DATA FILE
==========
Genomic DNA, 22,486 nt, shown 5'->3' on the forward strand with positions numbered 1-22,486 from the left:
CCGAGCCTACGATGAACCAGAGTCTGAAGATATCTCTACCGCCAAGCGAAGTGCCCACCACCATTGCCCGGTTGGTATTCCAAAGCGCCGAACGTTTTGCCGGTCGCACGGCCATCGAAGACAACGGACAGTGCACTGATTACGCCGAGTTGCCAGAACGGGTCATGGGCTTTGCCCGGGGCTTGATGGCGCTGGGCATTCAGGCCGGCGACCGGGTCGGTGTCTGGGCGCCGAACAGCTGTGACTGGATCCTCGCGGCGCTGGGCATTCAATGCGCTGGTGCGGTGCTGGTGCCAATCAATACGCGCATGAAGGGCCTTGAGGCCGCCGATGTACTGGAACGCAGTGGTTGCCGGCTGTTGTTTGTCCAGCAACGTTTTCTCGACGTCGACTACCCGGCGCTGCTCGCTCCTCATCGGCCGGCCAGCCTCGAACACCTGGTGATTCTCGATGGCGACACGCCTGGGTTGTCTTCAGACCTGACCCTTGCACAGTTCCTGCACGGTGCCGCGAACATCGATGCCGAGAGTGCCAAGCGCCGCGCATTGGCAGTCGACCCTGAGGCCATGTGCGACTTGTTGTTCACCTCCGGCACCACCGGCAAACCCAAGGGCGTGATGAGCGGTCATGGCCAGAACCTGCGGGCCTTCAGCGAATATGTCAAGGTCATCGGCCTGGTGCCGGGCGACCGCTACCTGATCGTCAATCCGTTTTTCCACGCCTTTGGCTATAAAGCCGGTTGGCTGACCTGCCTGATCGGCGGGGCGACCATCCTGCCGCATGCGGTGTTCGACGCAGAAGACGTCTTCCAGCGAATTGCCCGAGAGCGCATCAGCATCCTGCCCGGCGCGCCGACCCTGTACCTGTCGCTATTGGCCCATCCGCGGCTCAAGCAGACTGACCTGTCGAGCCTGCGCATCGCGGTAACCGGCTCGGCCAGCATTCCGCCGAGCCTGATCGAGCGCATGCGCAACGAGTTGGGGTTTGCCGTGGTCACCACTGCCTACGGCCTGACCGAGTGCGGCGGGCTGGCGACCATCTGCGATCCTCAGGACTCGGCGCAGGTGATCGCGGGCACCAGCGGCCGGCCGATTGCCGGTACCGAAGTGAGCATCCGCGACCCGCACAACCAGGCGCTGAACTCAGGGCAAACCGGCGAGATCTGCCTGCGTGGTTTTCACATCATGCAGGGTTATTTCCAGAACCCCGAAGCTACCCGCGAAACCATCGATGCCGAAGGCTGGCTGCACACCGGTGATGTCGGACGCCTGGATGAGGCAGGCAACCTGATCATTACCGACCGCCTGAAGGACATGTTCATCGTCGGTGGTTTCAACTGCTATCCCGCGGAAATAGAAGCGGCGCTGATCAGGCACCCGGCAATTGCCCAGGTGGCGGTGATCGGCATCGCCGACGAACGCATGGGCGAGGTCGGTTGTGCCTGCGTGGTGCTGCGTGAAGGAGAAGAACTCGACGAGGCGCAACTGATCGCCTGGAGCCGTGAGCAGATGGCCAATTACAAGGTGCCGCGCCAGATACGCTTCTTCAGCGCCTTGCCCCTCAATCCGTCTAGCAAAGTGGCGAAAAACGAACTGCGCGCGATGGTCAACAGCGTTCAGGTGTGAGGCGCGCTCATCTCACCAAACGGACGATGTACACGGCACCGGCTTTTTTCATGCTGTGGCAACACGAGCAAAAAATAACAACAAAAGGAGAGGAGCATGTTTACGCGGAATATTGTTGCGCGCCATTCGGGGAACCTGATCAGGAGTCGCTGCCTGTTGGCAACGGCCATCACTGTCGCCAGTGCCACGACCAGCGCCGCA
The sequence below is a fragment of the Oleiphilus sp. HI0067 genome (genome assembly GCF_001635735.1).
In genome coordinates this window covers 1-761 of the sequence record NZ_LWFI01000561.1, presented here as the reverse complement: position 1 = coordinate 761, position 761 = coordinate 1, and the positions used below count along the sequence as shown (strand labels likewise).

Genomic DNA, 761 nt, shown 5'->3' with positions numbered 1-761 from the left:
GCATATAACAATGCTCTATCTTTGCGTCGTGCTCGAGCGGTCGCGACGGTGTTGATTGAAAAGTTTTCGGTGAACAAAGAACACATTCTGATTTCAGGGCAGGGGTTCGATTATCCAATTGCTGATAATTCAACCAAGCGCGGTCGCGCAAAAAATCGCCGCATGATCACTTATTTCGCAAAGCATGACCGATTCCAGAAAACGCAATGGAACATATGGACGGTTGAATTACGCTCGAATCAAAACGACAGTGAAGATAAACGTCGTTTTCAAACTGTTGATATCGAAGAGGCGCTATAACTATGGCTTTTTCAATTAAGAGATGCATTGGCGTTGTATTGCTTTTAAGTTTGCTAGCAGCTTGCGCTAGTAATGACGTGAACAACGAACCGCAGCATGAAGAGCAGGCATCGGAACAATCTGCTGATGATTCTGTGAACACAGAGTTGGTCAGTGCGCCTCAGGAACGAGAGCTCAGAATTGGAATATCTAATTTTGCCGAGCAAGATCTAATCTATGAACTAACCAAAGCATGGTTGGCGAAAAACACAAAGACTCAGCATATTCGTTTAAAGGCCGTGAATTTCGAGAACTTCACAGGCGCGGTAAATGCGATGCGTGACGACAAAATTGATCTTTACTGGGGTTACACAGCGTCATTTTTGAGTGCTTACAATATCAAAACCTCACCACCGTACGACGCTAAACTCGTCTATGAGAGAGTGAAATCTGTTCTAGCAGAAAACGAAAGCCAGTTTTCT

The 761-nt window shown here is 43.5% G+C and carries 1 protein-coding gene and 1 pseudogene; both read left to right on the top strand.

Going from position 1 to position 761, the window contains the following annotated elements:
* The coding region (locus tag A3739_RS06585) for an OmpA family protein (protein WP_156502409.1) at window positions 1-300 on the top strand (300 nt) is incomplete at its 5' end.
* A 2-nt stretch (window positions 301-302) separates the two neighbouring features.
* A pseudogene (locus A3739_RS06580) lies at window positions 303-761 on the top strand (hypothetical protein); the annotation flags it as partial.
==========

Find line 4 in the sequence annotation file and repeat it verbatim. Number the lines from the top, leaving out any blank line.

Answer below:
In genome coordinates this window covers 1-761 of the sequence record NZ_LWFI01000561.1, presented here as the reverse complement: position 1 = coordinate 761, position 761 = coordinate 1, and the positions used below count along the sequence as shown (strand labels likewise).